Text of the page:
- Images of strange blue lights have emerged after the tragic earthquake in Morocco
- Experts say the glow could be a rare phenomenon called “seismic lights.”
Strange videos have emerged following Morocco’s devastating earthquake, showing mysterious lights in the sky before the tremor struck.
Blue lights were seen flashing above Agadir, at the foot of the Atlas Mountains, hours before the 6.8 magnitude quake struck.
Although the clips have not been verified, the unexplained sightings have baffled onlookers, with some suggesting a UFO or lightning strike could be the cause.
Another possible explanation could be “seismic lights” – a rare phenomenon said to occur during times of seismic stress.
But no one knows for sure if seismic lights exist, or what causes them.
Images of strange blue lights have emerged following devastating Morocco earthquake
WHAT ARE SEISMIC LIGHTS?
These unusual lights are thought to occur amid changes that occur in the Earth’s magnetic field during an earthquake or volcanic eruption.
Scientists hypothesize that electrical charges in crustal rocks ionize air molecules as they rise to the surface.
This reaction is thought to be the cause of these strange lights, but much remains unexplained.
“The earthquake (in Morocco) happened during the night,” geophysicist Dr. Friedemann Freund told the Washington Post.
“The conditions for seismic lights to be seen by people and perhaps even recorded by cameras would be relatively high.”
Long considered a myth, these unusual lights are thought to occur amid changes that occur in the Earth’s magnetic field during an earthquake or volcanic eruption.
The lights can take on a variety of shapes, from a sphere of pink light to four-inch “flames” above the sidewalk.
The latter phenomenon is believed to have occurred in the historic town of L’Aquila, Italy, just seconds before the 2009 earthquake.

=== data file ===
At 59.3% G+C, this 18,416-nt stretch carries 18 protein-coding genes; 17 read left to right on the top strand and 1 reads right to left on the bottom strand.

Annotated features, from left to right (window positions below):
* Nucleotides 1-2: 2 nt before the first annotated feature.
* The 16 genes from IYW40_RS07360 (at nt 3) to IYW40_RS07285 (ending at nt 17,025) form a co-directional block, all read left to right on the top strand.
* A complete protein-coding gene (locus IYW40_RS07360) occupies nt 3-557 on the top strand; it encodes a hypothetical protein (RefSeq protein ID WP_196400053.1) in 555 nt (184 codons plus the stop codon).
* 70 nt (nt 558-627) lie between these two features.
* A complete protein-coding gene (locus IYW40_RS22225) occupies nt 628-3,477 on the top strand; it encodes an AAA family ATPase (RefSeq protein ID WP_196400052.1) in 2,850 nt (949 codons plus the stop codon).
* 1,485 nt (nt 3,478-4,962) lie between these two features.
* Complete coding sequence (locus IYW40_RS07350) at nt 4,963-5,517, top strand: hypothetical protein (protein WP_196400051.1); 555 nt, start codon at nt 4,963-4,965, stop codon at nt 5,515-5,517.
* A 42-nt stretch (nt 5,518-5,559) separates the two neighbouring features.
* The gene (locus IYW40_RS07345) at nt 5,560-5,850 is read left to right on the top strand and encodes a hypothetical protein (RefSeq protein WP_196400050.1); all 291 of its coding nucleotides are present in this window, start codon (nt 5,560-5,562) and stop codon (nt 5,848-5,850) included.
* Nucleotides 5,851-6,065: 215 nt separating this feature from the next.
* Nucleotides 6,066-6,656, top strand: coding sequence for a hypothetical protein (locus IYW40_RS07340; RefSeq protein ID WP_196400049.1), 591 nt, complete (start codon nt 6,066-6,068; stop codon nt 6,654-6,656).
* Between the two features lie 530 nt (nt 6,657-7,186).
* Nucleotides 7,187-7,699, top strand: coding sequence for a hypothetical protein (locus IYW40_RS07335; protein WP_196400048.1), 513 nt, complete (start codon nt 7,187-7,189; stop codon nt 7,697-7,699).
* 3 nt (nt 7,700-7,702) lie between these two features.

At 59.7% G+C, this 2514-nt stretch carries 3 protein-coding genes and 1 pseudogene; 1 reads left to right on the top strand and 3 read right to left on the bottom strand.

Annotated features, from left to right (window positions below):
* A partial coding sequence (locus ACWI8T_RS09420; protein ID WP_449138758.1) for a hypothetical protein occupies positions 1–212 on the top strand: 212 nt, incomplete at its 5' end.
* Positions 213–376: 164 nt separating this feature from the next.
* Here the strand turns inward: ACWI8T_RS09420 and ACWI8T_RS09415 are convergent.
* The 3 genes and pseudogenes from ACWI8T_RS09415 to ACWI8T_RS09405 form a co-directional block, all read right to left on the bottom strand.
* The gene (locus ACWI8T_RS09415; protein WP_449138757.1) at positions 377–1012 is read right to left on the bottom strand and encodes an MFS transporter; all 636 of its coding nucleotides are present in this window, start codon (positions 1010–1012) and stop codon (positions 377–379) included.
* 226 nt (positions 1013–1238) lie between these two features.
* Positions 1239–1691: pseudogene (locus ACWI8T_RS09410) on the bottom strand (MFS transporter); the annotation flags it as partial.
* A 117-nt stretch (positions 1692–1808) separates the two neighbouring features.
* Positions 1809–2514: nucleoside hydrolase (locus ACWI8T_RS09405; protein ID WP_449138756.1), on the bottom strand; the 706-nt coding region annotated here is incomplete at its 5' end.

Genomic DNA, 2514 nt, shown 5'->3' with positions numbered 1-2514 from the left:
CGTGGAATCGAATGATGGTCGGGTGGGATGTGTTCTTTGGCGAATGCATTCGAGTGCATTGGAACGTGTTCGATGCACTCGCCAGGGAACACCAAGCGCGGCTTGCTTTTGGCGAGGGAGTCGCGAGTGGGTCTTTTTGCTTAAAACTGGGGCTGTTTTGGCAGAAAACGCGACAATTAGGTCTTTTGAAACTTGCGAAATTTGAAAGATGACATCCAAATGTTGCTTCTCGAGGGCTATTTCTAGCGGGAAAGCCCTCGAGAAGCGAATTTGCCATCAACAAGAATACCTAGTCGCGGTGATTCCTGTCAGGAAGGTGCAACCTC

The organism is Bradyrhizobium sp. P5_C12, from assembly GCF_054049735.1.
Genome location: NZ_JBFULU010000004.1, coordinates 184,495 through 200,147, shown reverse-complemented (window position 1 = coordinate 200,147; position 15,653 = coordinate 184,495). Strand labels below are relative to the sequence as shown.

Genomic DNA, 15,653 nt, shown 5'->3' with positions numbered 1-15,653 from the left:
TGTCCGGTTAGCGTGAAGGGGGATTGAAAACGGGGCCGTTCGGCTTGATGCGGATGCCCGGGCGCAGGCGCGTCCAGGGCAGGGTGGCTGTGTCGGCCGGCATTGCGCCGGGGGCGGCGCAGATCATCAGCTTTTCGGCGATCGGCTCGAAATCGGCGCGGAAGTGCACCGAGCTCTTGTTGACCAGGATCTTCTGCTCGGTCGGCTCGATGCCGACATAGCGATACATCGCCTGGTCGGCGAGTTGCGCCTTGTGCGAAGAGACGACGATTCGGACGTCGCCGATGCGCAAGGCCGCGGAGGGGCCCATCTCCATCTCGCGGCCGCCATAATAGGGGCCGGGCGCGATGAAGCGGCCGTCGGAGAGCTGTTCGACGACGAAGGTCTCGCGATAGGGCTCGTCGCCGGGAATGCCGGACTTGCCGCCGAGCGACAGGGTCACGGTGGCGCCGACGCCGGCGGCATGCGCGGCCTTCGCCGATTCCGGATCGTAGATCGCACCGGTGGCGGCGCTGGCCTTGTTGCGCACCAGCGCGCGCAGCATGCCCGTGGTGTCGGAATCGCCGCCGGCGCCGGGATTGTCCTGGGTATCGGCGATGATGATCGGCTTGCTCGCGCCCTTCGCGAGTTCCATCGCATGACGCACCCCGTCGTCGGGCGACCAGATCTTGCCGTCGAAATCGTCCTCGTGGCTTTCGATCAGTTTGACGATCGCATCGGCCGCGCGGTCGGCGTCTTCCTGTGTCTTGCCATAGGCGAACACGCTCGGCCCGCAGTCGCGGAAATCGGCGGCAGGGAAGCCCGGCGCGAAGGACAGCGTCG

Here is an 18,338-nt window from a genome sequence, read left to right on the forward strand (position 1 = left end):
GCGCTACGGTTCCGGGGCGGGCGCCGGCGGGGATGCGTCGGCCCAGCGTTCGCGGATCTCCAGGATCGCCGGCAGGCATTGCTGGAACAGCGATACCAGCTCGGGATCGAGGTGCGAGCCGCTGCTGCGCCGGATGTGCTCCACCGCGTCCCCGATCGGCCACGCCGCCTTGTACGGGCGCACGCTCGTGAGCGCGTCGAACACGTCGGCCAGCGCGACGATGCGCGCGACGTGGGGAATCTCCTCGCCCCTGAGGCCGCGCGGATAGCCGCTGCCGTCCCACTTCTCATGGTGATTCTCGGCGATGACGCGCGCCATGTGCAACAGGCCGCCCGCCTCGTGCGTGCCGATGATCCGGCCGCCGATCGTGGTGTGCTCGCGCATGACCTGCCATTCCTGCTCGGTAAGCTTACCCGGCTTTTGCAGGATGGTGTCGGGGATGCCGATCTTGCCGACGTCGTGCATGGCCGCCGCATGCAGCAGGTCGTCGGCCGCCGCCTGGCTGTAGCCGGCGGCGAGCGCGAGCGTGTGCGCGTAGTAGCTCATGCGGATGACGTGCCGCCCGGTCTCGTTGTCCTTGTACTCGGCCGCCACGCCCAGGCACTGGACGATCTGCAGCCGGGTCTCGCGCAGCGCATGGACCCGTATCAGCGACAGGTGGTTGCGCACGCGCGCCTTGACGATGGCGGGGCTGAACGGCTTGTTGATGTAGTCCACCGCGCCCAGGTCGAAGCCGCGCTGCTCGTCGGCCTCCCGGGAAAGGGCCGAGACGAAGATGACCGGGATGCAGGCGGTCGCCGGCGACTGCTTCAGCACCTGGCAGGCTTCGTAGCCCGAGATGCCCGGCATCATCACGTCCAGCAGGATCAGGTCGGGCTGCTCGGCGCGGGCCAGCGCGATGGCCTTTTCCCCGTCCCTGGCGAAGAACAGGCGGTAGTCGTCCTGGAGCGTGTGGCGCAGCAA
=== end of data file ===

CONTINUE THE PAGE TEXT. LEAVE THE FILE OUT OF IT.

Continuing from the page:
Meanwhile, a bright purple orb of light reportedly moved across the sky near Quebec’s St. Lawrence River in 1988, 11 days before a powerful earthquake.
In 2014, Dr. Friedemann and his colleagues studied 65 unexplained reports of these lights dating back to 1600.
Geologists say the 6.8 magnitude quake is the largest earthquake to hit the heart of the country in more than 120 years.
Rescuers are still searching for survivors, with some forced to dig with their bare hands in remote areas because heavy lifting equipment cannot reach them.
They discovered that 85% of these phenomena occurred near cracks in the Earth’s crust, commonly called “faults.”
Most sightings also occurred before or during an earthquake, but rarely afterward.
This pattern has led scientists to believe that the accumulation of seismic stress is the main driver of seismic lights.
They hypothesize that electrical charges “activated” in crustal rocks ionize air molecules as they rise to the surface.
This reaction is thought to generate strange lights almost like a battery, but much still remains a mystery.
“This is one of the very few documented accounts of someone acting on the presence of seismic lights,” said Robert Thériault of Quebec’s Ministry of Natural Resources, who worked on the study.
“Seismic fires as a pre-seismic phenomenon, in combination with other types of parameters that vary before seismic activity, could one day help predict the approach of a major earthquake.”
READ MORE: Where did the earthquake strike in Morocco? Map reveals epicenter was in the High Atlas Mountains
This map reveals the epicenter of Morocco’s deadly earthquake, which killed more than 2,500 people and injured thousands more when it struck last Friday.
Geologists said the magnitude 6.8 temblor was the largest earthquake to hit the country’s heartland in more than 120 years and the deadliest in six decades.
Where the earthquake struck: This map reveals the epicenter of Morocco’s deadly earthquake, which killed more than 2,500 people and injured thousands more when it struck last Friday.